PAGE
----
Solidea Taiuti was about 24, the wife of a friend of sculptor Leone Tommasi, who rendered her in marble in the late 1930s. That statue is in the botanical garden of Buenos Aires, where I photographed her in January 2017; the baths are Roman, near Coimbra, Portugal where I photographed them in August 2017. She'd be about 100 or 105 years old by now.
About this work:It’s a calling. I make photographs of statues of women of the past to celebrate them. They felt joy, grief, fury, terror, love, just like you do. Research reveals who they were, what this moment was, what it meant to them. Most are in c
But first, here's this:
'After Boisseau, 1887: if you get through him, you'll deal with me...." 18 x 27" $500
He imagines he is the defense; this sculptural group is in Paris, outdoors. I've been unable to find out who the model was, a comfortable woman in her late 20s. I suspect there will be some small adjustments I'll make over the next several days.
Ive been reworking a couple of pieces with which I wasn't completely happy. Time will tell and has told. She was Miriam Rosa Silberer, sculptor in Vienna and Paris, in 1908 in her early 20s; she died later in a concentration camp.
Still working on the figure. "Love madness, 1854" will be a fairly large print, 26 x 39 inches (66 x 100 cm). If printed any smaller she will look like a doll.
She was a common girl, freckled from working outdoors; this is the moment when she hears that her lover has died in a duel. This later turns out to be untrue. The story is from an opera (why would a common girl have a lover, which was the stuff of aristocratic life at least for women of at least 16 or so); the sculptor of the marble, Antonio Galli, left few works definitely known to be by him. This one is in the Palazzo Reale in Milan, where I photographed her in 2016.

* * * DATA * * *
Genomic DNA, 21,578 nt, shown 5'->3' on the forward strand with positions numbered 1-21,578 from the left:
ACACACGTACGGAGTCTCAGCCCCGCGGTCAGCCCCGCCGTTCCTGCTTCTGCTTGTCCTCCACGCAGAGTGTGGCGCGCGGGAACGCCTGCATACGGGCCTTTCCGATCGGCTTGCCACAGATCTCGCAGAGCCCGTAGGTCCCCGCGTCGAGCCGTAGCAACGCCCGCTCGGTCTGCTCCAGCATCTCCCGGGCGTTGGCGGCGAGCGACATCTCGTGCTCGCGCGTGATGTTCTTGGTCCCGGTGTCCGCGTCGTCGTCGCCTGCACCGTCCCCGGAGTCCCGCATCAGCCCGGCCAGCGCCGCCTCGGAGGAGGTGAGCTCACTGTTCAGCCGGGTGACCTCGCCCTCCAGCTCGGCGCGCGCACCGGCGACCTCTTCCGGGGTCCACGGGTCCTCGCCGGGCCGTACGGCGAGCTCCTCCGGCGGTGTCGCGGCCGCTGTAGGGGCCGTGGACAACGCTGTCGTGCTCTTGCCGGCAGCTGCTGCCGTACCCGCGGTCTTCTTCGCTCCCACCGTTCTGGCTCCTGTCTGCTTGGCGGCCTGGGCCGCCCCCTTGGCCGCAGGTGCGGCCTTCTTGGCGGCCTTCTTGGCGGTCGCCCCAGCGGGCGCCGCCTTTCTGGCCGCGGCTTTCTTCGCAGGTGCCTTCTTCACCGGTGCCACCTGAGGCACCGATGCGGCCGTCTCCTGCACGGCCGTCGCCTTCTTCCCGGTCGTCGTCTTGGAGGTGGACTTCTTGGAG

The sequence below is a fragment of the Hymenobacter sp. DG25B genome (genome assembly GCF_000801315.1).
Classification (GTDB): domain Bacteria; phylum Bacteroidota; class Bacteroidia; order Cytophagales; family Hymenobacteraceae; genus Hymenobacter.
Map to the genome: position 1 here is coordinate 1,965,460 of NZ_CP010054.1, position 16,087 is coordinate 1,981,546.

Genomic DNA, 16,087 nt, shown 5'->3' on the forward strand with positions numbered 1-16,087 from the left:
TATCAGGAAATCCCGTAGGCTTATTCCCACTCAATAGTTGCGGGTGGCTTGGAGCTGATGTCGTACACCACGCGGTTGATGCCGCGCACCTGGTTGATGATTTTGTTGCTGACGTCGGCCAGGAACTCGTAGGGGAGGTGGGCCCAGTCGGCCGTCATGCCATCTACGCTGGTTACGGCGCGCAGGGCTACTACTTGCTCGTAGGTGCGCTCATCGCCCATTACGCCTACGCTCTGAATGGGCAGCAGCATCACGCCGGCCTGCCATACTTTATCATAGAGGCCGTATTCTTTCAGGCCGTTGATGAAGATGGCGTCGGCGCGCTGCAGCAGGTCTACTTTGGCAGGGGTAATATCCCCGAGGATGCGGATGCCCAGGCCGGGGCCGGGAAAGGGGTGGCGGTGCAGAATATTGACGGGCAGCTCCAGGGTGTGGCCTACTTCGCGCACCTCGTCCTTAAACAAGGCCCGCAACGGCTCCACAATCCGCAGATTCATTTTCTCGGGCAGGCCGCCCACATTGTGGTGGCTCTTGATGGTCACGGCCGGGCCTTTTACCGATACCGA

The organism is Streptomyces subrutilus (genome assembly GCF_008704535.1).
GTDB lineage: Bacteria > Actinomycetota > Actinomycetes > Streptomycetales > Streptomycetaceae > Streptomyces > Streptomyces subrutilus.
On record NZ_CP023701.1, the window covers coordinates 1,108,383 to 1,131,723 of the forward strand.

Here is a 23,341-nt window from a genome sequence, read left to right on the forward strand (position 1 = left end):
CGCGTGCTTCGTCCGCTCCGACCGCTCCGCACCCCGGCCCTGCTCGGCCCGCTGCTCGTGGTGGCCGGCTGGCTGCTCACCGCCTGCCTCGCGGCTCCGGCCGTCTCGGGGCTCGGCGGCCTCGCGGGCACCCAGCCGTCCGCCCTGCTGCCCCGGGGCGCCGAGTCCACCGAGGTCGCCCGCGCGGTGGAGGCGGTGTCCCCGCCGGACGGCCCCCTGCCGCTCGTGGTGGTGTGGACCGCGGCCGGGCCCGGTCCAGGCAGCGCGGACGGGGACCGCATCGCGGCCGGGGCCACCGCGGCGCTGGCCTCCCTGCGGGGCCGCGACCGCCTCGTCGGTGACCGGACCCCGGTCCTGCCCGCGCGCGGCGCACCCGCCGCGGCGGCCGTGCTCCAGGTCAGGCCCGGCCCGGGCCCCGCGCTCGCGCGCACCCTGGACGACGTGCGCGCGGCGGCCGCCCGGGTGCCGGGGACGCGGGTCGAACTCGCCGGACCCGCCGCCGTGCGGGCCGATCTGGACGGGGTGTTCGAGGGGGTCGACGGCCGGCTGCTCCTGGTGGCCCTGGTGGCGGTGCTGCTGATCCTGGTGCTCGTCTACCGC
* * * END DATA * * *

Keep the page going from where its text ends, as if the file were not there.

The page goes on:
Ester Piaggio née Pastorino, at 32 in 1883 when she died unexpectedly; she's buried in Genoa. Daughter of a wealthy shipping insurer, married Erasmo Piaggio, son of a prominent Genoese shipping magnate, when she was 18; bore five children, one of whom lived to a ripe old age, the others perished by pairs in 1930 and 1938. She might have died of complications of childbirth, or in one of the epidemics of cholera common at the time. Only the very wealthy could afford these monuments, a bit over life size; for images of common folk, we have to look to museums and public sculpture. This is a color photograph, but she's of marble, and somewhat sooty.
"Three women, two dryads, one salamandress, after Bistolfi 1909" 60 x 40 " (1.5 x 1 meter), 2017 Archival pigment print on BFK Rives paper: not a reproduction, there is no other original than this.
They're a plaster sculpture in Buenos Aires that I photographed extensively in January 2017. A salamandress by the way is a being whose preferred habitat is flame. It's about six weeks that I've been working on this group. They're done.
The flare thing on the right was not ever going to work; this is still not finished but getting close. There are a few, few things left that need adjusting. No, I'm not going to tell!
"Three women, two dryads and a salamandress, after Bistolfi, 1909" 1 x 1.5 meters (40 x 60 inches)